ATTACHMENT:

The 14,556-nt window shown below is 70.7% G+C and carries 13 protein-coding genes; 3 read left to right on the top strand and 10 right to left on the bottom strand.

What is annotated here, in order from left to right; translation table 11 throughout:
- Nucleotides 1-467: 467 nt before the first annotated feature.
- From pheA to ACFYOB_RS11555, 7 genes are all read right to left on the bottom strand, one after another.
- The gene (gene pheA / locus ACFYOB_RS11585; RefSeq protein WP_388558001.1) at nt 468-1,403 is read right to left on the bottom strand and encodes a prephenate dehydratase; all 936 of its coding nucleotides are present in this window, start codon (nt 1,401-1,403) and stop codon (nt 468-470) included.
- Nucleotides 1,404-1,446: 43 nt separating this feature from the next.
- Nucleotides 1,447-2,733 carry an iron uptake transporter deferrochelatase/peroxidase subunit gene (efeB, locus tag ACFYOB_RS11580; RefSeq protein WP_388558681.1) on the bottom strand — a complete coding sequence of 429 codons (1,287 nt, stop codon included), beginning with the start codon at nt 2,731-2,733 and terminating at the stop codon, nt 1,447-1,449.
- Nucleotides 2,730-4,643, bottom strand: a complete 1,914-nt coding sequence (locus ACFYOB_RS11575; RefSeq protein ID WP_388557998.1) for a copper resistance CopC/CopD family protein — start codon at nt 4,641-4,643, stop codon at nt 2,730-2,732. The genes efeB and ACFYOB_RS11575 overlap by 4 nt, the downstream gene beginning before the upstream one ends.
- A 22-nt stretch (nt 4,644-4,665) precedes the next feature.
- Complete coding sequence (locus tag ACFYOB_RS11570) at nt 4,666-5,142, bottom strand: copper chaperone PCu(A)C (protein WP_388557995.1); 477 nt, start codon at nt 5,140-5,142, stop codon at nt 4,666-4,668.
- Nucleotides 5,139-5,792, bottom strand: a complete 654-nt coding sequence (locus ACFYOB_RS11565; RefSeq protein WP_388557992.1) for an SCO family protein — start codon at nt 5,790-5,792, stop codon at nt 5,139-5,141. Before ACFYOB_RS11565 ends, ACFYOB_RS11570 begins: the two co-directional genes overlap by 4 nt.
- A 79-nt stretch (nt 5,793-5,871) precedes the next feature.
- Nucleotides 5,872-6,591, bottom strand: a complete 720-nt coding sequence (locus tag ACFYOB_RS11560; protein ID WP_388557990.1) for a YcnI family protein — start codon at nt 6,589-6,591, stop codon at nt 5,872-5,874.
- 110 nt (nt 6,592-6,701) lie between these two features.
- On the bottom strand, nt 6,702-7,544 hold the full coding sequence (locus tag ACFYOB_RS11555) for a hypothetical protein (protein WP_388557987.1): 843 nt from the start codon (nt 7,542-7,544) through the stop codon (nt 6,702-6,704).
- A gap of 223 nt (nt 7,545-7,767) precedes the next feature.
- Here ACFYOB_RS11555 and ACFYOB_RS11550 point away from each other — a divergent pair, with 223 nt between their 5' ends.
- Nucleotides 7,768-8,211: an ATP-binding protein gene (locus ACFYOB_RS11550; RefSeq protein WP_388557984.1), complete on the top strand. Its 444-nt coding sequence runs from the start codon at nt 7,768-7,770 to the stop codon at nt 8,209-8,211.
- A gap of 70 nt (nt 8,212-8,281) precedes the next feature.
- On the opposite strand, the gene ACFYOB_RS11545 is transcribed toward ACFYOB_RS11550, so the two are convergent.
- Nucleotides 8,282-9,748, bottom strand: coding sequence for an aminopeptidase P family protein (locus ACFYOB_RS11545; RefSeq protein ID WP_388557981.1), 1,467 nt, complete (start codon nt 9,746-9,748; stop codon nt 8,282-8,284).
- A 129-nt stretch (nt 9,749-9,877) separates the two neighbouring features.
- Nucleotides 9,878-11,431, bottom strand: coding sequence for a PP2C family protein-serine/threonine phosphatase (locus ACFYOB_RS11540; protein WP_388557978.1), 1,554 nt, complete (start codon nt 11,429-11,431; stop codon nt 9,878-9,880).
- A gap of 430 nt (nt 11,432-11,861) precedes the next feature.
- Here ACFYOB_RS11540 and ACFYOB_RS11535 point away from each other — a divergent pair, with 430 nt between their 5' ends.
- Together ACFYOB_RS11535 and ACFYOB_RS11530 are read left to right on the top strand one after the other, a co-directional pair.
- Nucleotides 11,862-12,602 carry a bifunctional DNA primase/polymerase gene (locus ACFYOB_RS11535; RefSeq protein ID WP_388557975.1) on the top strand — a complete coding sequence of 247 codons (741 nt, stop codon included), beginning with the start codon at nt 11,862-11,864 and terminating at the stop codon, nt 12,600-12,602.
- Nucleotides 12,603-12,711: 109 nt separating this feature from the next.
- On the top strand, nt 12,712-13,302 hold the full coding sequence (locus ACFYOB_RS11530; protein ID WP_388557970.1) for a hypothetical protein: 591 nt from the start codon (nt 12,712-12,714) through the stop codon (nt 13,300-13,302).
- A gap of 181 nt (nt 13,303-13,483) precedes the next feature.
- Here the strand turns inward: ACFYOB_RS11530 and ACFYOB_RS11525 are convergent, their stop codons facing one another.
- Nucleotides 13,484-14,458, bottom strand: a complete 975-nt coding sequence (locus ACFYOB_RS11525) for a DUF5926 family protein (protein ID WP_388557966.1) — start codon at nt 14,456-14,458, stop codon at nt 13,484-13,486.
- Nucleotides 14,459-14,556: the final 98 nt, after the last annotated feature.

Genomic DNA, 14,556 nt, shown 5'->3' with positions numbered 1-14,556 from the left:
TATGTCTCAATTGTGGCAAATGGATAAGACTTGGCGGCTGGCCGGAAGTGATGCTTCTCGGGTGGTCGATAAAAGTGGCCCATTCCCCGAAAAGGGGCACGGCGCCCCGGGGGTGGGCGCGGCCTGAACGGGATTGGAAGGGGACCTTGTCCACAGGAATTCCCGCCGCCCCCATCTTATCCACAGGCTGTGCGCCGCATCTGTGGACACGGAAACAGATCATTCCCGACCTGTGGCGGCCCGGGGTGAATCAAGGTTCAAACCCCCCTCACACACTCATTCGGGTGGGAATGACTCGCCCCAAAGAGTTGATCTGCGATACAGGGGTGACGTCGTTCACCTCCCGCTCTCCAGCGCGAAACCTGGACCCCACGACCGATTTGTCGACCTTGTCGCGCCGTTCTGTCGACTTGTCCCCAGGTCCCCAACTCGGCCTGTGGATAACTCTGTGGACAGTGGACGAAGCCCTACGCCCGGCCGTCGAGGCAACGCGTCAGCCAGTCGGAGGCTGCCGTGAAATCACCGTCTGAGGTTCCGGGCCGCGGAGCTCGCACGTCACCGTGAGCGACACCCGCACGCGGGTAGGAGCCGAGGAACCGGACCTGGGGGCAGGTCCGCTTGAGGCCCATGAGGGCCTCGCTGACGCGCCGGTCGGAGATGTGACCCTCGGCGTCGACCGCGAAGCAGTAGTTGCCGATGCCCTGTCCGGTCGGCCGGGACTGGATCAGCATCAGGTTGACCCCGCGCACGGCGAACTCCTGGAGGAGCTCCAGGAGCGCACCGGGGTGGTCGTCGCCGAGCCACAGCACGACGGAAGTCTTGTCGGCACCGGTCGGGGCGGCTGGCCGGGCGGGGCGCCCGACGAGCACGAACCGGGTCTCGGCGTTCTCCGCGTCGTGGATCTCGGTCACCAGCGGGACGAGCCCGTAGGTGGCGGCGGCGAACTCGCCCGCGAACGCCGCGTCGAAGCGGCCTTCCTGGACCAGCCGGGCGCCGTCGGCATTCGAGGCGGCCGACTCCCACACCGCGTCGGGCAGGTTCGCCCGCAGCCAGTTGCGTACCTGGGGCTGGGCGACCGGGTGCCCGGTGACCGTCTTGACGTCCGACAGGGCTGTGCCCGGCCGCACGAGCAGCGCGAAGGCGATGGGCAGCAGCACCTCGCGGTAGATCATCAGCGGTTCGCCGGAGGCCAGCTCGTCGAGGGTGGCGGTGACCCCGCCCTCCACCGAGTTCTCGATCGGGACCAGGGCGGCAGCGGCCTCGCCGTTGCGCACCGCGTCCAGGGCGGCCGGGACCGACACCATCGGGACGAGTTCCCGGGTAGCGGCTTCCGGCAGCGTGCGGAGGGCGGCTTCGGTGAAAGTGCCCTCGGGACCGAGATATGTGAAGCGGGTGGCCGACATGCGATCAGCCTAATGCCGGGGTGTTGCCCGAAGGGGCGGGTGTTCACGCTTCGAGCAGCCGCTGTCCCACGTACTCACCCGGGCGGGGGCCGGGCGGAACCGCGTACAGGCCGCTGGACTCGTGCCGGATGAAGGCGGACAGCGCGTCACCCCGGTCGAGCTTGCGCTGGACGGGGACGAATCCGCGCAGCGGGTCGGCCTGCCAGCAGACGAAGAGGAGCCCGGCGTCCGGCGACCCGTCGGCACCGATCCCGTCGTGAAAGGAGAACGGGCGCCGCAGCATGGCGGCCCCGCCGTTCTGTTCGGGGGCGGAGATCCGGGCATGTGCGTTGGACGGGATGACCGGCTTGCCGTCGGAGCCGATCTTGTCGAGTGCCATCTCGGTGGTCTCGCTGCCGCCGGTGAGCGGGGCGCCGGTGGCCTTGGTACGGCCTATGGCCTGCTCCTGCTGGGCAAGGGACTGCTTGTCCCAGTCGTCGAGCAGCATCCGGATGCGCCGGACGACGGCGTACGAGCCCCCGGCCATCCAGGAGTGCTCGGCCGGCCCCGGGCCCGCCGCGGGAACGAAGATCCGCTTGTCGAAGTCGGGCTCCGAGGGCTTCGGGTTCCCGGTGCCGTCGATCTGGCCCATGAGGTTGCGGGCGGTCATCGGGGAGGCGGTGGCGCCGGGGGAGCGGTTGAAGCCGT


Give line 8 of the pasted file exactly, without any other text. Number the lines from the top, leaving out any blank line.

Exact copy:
- Nucleotides 2,730-4,643, bottom strand: a complete 1,914-nt coding sequence (locus ACFYOB_RS11575; RefSeq protein ID WP_388557998.1) for a copper resistance CopC/CopD family protein — start codon at nt 4,641-4,643, stop codon at nt 2,730-2,732. The genes efeB and ACFYOB_RS11575 overlap by 4 nt, the downstream gene beginning before the upstream one ends.